Market Review

Inflation data in early May added to uncertainty about the Federal Reserve’s (Fed’s) rate policy for the balance of 2024. Federal Open Market Committee (FOMC) meeting minutes released later in the month suggested some participants might hold hawkish views on rates going forward. As the month closed, updated data suggested the economy may be slowing and progress toward the Fed’s 2 percent inflation target is underway. The net effect was a broadly favorable month for stock and bond investors, although technical conditions contributed to negative total returns in the municipal bond market.

In the Treasury market, Bloomberg (BBG) data showed yields falling by 16, 21, 18, and 14bps for 2-, 5-, 10- and 30-year maturities (See Figure 1). The path of the 10-year Treasury for the month reflected the variability in market sentiment during May (See Figure 2).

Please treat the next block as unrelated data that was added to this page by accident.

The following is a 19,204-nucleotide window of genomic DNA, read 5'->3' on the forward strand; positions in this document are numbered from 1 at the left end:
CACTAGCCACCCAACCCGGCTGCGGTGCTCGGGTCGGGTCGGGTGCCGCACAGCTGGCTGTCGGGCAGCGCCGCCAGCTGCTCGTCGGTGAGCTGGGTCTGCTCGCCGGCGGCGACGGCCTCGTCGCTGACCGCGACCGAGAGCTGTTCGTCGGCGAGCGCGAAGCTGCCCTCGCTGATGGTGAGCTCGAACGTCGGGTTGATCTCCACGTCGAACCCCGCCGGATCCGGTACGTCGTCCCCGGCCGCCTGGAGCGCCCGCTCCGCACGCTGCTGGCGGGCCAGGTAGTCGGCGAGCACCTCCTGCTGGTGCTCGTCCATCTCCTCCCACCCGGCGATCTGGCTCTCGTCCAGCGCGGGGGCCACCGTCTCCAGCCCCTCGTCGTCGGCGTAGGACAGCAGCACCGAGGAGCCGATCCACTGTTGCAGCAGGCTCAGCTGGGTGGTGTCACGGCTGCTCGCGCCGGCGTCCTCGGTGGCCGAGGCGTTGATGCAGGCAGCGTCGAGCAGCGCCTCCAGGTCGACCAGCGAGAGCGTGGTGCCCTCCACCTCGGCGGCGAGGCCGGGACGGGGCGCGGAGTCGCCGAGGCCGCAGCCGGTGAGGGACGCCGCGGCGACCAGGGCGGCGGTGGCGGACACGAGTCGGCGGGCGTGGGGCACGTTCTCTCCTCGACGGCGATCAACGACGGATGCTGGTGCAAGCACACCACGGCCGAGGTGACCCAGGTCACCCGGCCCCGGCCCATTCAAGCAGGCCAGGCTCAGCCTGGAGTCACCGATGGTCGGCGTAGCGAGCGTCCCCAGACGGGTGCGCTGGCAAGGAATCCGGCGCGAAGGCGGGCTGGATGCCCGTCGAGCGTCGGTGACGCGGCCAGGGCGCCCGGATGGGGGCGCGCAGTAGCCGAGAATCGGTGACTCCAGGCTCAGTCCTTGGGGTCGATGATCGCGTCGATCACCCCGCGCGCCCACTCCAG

Bond market volatility ended lower, as measured by the Intercontinental (ICE) Bank of America/Merrill Lynch Option Volatility Estimate (MOVE) Index1 (See Figure 3).

The BBG U.S. Treasury Bond Index2 added 1.46 percent for the month. The BBG U.S. Aggregate Bond Index (Agg Index)3 was 1.70 percent higher.

The Breckinridge Investment Committee’s (IC) base case remains that the economy will continue to slow, as monetary policy effects can lag. The IC continues to expect the Fed to reduce its target for the fed funds rate twice before year-end 2024, as we expect that core inflation will move back to target, the economy slows, and unemployment rises.